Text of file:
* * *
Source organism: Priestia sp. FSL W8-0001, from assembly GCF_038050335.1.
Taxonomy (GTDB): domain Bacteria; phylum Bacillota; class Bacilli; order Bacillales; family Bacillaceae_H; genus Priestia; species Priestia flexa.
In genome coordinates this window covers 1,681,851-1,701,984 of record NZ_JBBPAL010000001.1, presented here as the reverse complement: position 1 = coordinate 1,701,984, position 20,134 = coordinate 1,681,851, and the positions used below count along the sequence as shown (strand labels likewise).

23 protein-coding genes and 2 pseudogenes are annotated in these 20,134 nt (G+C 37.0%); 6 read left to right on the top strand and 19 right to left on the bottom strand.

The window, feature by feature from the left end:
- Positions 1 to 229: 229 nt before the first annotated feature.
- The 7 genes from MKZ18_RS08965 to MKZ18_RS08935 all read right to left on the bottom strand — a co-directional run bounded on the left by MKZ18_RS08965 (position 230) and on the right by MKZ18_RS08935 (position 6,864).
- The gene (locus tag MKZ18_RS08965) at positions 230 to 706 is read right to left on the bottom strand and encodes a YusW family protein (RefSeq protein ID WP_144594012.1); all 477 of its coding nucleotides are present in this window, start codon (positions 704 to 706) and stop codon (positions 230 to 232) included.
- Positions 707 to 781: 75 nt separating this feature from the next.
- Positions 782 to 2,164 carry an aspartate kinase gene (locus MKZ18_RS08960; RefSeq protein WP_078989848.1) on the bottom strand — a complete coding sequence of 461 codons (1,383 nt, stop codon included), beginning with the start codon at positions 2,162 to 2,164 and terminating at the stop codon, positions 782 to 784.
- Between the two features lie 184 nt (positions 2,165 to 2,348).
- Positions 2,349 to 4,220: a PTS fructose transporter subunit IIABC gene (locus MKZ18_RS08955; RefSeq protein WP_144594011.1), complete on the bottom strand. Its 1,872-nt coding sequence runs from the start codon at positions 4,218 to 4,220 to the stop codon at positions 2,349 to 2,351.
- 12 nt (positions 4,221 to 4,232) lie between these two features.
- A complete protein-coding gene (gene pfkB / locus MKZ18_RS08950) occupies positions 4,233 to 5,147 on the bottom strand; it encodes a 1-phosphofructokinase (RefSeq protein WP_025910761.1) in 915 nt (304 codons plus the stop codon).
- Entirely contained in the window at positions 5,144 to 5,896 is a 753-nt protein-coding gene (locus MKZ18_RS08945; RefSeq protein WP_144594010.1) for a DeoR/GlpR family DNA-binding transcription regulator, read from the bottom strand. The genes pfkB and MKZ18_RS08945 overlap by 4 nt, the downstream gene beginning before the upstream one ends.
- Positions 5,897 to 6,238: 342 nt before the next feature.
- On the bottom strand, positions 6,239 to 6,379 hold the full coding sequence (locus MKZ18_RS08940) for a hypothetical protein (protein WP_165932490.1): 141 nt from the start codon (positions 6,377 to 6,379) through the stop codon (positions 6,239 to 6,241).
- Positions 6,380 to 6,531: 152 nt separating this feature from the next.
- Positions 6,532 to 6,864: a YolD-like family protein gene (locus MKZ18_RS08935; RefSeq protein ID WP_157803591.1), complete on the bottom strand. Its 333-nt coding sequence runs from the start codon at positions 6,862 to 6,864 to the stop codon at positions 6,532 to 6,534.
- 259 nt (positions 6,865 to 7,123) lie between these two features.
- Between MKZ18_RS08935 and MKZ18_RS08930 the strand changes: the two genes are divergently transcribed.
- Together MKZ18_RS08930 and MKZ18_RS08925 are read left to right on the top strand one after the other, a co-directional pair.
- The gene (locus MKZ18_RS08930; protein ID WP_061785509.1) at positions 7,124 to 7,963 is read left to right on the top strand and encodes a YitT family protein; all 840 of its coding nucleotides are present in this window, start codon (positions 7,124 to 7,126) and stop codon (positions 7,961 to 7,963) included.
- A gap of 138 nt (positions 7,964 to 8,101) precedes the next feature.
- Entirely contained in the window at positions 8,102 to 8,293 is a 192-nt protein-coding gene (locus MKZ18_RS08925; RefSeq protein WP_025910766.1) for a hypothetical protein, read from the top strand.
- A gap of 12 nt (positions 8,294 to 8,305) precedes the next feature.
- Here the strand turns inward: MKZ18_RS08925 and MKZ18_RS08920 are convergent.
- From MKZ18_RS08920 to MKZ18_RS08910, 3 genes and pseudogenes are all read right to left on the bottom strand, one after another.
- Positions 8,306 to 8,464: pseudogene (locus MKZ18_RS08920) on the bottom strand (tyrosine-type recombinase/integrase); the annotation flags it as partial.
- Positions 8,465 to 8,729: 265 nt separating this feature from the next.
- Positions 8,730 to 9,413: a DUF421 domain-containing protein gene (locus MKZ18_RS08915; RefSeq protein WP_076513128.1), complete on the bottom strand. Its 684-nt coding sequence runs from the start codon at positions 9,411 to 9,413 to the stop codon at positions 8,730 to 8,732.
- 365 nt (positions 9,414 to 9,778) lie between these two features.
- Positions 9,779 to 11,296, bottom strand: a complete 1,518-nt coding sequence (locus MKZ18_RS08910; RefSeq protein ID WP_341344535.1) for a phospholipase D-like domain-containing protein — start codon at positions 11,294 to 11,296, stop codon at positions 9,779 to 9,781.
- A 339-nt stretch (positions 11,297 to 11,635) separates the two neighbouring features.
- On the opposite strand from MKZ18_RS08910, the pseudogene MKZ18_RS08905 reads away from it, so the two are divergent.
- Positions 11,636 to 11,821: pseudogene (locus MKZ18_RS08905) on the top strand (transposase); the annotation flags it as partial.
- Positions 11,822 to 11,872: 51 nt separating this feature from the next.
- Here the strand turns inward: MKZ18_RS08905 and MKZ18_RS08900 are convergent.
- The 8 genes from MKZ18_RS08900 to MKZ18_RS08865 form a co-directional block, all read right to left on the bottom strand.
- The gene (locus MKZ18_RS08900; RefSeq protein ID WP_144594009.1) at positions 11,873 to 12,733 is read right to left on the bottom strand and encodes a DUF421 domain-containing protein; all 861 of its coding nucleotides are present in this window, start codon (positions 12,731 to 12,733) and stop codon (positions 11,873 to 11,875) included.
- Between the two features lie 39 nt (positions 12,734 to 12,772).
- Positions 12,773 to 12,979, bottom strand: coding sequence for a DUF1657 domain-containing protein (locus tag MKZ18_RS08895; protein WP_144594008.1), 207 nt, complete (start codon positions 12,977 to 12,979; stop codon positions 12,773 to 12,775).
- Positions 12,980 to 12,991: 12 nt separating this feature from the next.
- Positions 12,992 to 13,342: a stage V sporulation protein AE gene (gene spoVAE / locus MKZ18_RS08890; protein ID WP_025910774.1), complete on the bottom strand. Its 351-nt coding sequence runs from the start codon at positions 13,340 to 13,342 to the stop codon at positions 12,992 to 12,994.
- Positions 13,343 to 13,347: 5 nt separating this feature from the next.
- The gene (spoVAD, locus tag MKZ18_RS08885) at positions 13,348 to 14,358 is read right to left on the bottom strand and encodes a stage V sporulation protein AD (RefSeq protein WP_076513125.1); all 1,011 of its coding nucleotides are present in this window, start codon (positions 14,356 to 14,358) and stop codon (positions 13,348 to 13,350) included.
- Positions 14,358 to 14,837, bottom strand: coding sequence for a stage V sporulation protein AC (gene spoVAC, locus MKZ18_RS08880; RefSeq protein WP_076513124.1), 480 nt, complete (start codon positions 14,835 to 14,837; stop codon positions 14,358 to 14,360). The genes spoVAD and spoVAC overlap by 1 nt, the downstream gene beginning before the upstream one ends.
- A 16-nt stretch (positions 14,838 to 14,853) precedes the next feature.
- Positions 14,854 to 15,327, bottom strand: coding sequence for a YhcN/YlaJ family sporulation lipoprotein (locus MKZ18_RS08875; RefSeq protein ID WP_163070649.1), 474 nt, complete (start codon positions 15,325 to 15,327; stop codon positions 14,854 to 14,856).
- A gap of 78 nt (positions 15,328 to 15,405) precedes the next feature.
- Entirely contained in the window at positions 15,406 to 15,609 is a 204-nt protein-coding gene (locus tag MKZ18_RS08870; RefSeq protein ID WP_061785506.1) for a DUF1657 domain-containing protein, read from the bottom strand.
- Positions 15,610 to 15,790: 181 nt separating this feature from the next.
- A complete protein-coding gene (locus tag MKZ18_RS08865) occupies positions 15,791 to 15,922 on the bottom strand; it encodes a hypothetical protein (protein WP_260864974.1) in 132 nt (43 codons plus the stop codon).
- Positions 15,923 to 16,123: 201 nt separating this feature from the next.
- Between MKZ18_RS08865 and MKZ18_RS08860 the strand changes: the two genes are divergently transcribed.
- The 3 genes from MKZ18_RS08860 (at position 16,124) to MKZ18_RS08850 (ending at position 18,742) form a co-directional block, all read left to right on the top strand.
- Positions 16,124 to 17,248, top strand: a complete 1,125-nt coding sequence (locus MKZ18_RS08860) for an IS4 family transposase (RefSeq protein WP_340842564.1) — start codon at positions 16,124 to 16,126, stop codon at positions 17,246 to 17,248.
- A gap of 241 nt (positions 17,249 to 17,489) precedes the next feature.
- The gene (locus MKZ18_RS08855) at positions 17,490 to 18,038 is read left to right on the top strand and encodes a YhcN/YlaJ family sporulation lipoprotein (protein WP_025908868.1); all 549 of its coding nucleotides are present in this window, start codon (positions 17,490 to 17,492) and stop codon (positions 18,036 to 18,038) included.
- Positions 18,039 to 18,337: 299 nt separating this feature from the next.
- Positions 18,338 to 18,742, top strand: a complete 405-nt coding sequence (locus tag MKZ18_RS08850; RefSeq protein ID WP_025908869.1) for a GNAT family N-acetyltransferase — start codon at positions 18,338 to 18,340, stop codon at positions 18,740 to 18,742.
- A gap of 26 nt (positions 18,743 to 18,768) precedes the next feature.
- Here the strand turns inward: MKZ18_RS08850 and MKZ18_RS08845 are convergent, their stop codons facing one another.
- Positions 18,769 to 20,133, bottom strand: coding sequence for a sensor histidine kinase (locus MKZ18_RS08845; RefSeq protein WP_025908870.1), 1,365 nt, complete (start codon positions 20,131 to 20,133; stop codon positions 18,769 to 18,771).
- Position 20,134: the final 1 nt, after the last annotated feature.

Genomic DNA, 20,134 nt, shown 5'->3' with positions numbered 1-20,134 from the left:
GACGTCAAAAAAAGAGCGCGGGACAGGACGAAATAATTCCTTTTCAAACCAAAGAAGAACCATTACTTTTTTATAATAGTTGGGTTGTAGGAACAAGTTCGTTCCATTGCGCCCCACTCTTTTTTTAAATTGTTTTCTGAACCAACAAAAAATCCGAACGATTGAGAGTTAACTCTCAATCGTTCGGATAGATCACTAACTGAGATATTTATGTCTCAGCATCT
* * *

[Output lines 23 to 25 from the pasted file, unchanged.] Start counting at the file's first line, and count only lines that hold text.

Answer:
- The gene (locus MKZ18_RS08930; protein ID WP_061785509.1) at positions 7,124 to 7,963 is read left to right on the top strand and encodes a YitT family protein; all 840 of its coding nucleotides are present in this window, start codon (positions 7,124 to 7,126) and stop codon (positions 7,961 to 7,963) included.
- A gap of 138 nt (positions 7,964 to 8,101) precedes the next feature.
- Entirely contained in the window at positions 8,102 to 8,293 is a 192-nt protein-coding gene (locus MKZ18_RS08925; RefSeq protein WP_025910766.1) for a hypothetical protein, read from the top strand.